Video of pro-Palestinian protesters at Yale forming a chain to block a Jewish student from entering an area of campus went viral on X. A Jewish student at Yale wrote in the Free Press that she was “stabbed in the eye” by pro-Palestinian protesters. A rabbi at Columbia’s Orthodox Union urged students in an email to leave campus “as soon as possible” for their safety.

“I am deeply concerned by what is happening at Columbia University,” Education Secretary Cardona posted to X Tuesday. “Antisemitic hate on college campuses is unacceptable.”

The Foundation for Individual Rights and Expression said in a statement that the “violence thus far appears to have been isolated,” but reiterated that the First Amendment does not protect “true threats and incitement to violence, as defined by the Supreme Court.”

“Colleges and universities must ensure students can engage in peaceful protest on campus. But we remind students that engaging in civil disobedience may result in punishment, including arrest,” the FIRE statement says.

Mayor Adams blamed “outside agitators” Tuesday for the melee at NYU and Columbia. He’s not wrong, at least in part.

The main organizing group of pro-Palestinian protests across the city since October 7 is Within Our Lifetime Palestine. I joined the group’s Telegram messaging app channel several months ago when I first covered these protests. I usually get one or two messages a day calling for people to show up to protest somewhere in the city. Most of the protests are called “Flood ____,” an obvious reference to Hamas’s name for the October 7 terrorist attack: Operation Al-Aqsa Flood.

Since last week, the messages have ramped up. I now get several a day to “Flood Columbia for Gaza” or asking for people to show up at NYU or the New School for protests. If there is any doubt about the group’s objectives — if “Flood” wasn’t enough — WOL Palestine’s website doesn’t mince words.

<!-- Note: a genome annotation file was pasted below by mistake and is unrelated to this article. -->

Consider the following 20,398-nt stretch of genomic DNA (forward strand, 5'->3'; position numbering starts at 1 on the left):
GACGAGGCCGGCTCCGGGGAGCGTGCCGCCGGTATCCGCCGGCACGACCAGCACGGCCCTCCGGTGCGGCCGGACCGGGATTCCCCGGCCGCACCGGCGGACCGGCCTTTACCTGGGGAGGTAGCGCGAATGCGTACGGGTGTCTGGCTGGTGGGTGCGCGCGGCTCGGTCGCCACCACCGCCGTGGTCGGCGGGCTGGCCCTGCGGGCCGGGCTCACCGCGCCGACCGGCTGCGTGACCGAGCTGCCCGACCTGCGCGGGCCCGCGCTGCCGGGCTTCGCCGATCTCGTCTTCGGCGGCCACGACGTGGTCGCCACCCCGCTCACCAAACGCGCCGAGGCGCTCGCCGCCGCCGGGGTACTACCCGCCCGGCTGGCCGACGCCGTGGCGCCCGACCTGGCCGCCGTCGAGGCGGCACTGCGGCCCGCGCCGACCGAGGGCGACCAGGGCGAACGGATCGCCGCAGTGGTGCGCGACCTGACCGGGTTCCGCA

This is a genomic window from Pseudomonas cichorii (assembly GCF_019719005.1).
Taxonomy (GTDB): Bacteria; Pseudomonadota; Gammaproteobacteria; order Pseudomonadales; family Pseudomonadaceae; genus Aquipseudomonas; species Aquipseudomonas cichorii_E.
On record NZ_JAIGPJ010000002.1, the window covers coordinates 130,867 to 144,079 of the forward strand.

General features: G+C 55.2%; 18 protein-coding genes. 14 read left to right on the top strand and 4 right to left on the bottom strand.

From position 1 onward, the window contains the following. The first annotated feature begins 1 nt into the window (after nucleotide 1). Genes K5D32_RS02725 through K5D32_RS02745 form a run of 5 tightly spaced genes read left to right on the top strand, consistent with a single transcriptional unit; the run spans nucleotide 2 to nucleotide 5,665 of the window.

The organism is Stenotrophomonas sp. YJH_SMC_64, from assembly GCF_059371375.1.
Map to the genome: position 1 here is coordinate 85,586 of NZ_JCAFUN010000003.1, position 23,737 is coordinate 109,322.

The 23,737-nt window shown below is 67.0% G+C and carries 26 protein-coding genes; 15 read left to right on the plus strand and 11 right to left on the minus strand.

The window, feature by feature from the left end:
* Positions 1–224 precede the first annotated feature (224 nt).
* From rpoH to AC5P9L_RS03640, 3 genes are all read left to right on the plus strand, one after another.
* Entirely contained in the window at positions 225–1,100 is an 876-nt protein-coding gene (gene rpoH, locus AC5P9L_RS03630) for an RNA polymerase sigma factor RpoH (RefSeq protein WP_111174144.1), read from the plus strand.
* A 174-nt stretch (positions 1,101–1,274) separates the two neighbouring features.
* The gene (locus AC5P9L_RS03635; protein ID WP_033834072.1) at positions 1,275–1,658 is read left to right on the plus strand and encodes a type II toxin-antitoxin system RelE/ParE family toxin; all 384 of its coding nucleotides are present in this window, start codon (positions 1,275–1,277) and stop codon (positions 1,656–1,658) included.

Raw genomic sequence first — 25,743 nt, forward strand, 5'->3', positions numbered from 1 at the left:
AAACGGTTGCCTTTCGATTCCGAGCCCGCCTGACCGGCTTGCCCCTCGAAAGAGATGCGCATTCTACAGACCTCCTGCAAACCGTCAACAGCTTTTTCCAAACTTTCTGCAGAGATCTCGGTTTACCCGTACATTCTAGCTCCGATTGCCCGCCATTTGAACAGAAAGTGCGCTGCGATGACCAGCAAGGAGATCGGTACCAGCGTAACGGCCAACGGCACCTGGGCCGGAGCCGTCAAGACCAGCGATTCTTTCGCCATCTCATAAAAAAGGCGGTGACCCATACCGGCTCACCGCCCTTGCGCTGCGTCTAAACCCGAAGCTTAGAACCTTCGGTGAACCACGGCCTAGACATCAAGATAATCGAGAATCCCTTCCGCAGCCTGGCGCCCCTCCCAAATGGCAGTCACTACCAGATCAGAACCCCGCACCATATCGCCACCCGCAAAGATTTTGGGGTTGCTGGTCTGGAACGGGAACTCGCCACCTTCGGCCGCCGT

“We are anti-zionists. Zionism is a settler-colonial white supremacist ideology,” WOL Palestine’s website says. “We defend the right of Palestinians as colonized people to resist the zionist occupation by any means necessary.”

The student protesters at Columbia’s campus seem less sure of their cause. The Gaza Solidarity Encampment guidelines posted on a sign at Columbia includes a land acknowledgment and there is a tent with a “Trans people 4 Palestine” sign. Keffiyehs and masks are the fashion statement du jour, either to hide their identities or because it’s a fad, much like the protests likely are for many participants.

The Sun spoke with a member of Columbia’s chapter of Students for Justice in Palestine, one the main organizers of the encampment, late last year. She requested anonymity. This student kept repeating the Students for Justice in Palestine talking point, “We want Palestinian liberation,” but she couldn’t articulate what that meant.

When asked whether she or her group advocates for a two-state solution, she said, “No, a one state solution where Palestinians and other people can live in peace.”

She said she wants Palestinians to control the land where Israel is. “What happens to the Israelis?” I asked.

After a ten second pause, she said, “Um, nothing, like nothing.”

“I think it is justified that you can fight back and resist against your colonial oppressors,” she said. She spoke about reading Franz Fanon in one of her required classes.

Students for Justice in Palestine’s website articulates the same amorphous oppressor versus oppressed worldview. “We believe the struggle for a free Palestine is also the struggle for Black liberation, gender and sexual freedom, and a livable and sustainable planet,” their website says. 

This is not a dismissal of the real threats and intimidation Jews face on college campuses. Many of these student protestors, though, are likely as ill-informed as this one. They are protesting for vague social justice notions like opposing “genocide.” They think hanging out in a tent and singing protest songs will make them the John Lewis or Tom Hayden of their generation.

Columbia’s own history of the 1968 protests says that the university’s decision then to arrest student protestors “dogged Columbia for years.” Ms. Shafik likely doesn’t want a repeat, in which the arrested students become martyrs.

The New York Sun